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PostPosted: Mon Jul 13, 2015 4:52 pm 
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I am aware that I'll probably get as many opinions on one side as the other in this but I would be interested to hear people's opinions!
So at my ds's primary school they do music performances fairly often - in front of the other pupils and any parents who choose to attend. Because they are so frequent they are relatively low key and lots of children perform - of all standards after grade 1.
My dd is a born performer and used to absolutely love it - and always performs better in front of an audience than at any other time.
My ds gets on with it but he absolutely hates doing it. I watched him last week and I could just tell that he was shrivelling inside. He is good at playing his instrument (he did his grade 5 the same week) but he plays worse when performing than at any other time, although better in exams. It's definitely not that he is teased or anything like that - it's a lovely school but also they all think that his instrument is quite cool (and him). He just hates standing up in public.
I do too. Part of me thinks that, had I had to do this as a child, it would have given me more confidence as an older child/adult (even now I shrivel if I have to talk to more than 10 people at a time and ice-breakers bring me out in a sweat). But part of me hates putting him through this and thinks that it isn't helping him at all. He could easily not perform; the school doesn't force it. I'm not sure what the right thing for him is... What would you do? Edited to add: He's 10.


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PostPosted: Mon Jul 13, 2015 5:01 pm 
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I think the thing is here is to encourage but not force.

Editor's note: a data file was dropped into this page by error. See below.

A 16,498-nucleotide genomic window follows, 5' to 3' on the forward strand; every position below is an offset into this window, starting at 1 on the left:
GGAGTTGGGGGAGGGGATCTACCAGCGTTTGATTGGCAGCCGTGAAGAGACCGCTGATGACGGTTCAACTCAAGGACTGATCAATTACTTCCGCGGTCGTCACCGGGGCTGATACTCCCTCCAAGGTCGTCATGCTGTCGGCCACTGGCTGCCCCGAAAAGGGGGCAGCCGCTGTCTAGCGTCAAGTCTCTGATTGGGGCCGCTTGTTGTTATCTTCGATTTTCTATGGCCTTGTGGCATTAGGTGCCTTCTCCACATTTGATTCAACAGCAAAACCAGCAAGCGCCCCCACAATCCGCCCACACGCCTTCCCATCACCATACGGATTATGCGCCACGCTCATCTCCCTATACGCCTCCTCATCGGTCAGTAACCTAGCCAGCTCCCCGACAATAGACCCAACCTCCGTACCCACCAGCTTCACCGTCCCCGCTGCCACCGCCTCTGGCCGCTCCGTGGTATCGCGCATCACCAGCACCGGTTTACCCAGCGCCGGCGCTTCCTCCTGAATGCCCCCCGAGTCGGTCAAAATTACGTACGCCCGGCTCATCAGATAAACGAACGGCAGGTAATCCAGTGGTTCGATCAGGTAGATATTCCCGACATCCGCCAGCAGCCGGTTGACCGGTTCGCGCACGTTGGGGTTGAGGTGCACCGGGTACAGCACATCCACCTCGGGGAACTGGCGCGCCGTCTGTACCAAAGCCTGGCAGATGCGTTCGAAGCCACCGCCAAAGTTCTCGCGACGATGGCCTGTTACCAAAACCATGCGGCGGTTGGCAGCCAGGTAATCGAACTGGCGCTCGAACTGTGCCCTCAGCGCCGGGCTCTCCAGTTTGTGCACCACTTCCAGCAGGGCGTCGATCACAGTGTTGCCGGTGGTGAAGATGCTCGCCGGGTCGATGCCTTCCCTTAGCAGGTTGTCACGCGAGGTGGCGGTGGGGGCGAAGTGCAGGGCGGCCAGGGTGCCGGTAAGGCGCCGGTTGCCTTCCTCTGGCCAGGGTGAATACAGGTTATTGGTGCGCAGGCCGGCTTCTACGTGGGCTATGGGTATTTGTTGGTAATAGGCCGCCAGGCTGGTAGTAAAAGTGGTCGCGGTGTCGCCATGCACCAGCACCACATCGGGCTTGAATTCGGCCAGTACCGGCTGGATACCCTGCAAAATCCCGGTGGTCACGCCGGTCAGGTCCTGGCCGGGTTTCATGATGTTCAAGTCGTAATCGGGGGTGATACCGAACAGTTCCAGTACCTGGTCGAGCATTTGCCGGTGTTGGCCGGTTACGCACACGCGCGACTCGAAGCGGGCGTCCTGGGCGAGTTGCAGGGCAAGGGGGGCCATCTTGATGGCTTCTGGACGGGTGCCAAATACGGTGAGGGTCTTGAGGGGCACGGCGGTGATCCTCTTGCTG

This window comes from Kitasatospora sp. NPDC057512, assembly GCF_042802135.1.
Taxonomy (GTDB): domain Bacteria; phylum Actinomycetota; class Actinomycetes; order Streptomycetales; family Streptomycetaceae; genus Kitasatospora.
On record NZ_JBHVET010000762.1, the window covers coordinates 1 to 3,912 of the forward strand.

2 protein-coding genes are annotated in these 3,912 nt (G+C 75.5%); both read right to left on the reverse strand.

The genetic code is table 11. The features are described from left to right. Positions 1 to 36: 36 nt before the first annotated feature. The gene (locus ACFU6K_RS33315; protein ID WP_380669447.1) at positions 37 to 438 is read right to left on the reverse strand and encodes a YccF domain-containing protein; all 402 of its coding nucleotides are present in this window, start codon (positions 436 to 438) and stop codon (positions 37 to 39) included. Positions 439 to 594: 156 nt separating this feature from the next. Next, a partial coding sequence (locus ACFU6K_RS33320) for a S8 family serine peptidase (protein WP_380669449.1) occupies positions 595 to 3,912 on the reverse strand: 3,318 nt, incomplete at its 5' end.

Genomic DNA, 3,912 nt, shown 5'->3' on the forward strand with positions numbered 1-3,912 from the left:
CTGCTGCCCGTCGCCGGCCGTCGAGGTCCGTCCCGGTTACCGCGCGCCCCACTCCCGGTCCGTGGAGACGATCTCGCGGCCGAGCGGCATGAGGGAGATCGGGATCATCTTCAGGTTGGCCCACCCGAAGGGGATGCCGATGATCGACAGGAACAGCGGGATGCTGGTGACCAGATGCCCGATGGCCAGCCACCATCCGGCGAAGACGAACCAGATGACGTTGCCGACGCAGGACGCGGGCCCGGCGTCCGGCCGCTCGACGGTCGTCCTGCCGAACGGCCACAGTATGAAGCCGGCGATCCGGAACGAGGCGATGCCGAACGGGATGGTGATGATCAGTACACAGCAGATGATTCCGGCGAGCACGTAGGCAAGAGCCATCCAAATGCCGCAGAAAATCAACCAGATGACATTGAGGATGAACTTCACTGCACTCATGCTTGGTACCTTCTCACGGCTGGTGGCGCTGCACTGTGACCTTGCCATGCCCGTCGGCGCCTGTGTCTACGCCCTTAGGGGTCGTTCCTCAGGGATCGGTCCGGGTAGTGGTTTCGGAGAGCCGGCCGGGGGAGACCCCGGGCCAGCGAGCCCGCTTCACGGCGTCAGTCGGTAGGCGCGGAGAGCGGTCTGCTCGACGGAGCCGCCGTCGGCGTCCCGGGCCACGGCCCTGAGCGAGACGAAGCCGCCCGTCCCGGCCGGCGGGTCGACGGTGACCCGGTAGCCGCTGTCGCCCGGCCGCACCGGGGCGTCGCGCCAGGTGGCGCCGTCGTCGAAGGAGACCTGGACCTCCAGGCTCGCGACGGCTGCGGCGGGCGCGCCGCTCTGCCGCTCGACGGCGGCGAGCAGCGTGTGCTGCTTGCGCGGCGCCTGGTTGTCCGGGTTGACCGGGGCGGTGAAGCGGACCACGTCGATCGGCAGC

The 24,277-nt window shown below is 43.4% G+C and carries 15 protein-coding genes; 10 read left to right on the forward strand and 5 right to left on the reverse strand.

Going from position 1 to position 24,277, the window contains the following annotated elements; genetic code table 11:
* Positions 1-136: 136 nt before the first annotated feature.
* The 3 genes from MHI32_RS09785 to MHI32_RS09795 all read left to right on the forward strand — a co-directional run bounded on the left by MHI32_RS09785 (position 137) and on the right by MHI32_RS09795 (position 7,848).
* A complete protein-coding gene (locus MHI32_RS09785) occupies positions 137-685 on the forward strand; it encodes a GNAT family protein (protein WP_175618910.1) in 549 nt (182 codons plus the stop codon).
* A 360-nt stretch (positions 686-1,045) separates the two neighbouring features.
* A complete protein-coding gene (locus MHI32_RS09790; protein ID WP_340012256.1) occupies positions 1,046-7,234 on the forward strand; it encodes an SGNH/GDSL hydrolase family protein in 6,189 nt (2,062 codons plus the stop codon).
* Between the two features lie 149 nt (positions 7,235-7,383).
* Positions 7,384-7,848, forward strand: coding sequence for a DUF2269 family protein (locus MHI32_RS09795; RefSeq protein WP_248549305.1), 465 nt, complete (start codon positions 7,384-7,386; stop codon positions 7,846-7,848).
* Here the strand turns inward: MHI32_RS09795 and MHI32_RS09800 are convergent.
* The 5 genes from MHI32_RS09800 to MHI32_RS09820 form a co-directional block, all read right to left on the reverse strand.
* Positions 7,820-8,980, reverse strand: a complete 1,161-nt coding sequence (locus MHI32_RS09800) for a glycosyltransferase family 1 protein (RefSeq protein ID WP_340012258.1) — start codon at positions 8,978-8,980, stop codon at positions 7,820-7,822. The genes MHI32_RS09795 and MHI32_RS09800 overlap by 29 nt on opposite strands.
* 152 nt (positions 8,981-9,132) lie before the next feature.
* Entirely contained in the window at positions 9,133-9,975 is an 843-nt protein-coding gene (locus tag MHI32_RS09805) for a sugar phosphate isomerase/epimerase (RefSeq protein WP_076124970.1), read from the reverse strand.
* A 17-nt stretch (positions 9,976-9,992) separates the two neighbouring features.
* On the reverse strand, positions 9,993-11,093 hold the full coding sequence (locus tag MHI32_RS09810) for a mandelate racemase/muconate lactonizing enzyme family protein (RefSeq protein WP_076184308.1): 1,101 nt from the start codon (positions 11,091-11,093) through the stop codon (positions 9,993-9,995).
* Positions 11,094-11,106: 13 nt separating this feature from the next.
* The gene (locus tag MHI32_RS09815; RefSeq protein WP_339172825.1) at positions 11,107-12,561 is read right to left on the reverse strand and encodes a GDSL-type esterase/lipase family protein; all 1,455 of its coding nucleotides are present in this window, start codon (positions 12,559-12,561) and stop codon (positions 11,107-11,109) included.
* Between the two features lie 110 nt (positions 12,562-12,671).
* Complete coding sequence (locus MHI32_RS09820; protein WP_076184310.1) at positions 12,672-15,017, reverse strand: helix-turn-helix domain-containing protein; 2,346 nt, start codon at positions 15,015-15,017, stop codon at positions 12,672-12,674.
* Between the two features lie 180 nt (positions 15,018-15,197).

I've got a DD who is shy (although I don't use that word in fact of her), she certainly wouldn't want to speak in public (drama is out of the question even now she is 13). When she first started dancing, she hated 'watching week' at the end of term when the parents got to watch and she was obviously very reserved.

She has improved, with encouragement. A few weeks ago she played ukulele with a group of girls at the school fun day. Not sure she would want to perform on her own yet, and she certainly wouldn't sing solo, but this was her choice to do it.
Today was the infamous watching week at dance, and not only was she dancing in front of parents, she was doing it on her own. With no problem.


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PostPosted: Mon Jul 13, 2015 5:01 pm 
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Does he want to play solo? if not then look at whether he could do a duet or a group performance. I think some people prefer playing for pleasure and some are performers ...

I wouldn't make my child perform to others if he didn't want to.


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PostPosted: Mon Jul 13, 2015 5:12 pm 
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I'd let him choose. My DD is a bit like Tinkers' as regards performing and dancing in front of others. She hated any kind of performing at primary school - but she's suddenly found her confidence at secondary school; perhaps because it's all new people. You may find your son is the same. The biggest lesson I've learned with my children is a) don't expect them to do what you think they are going to do, and b) don't expect them to be the same as each other!


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PostPosted: Mon Jul 13, 2015 5:20 pm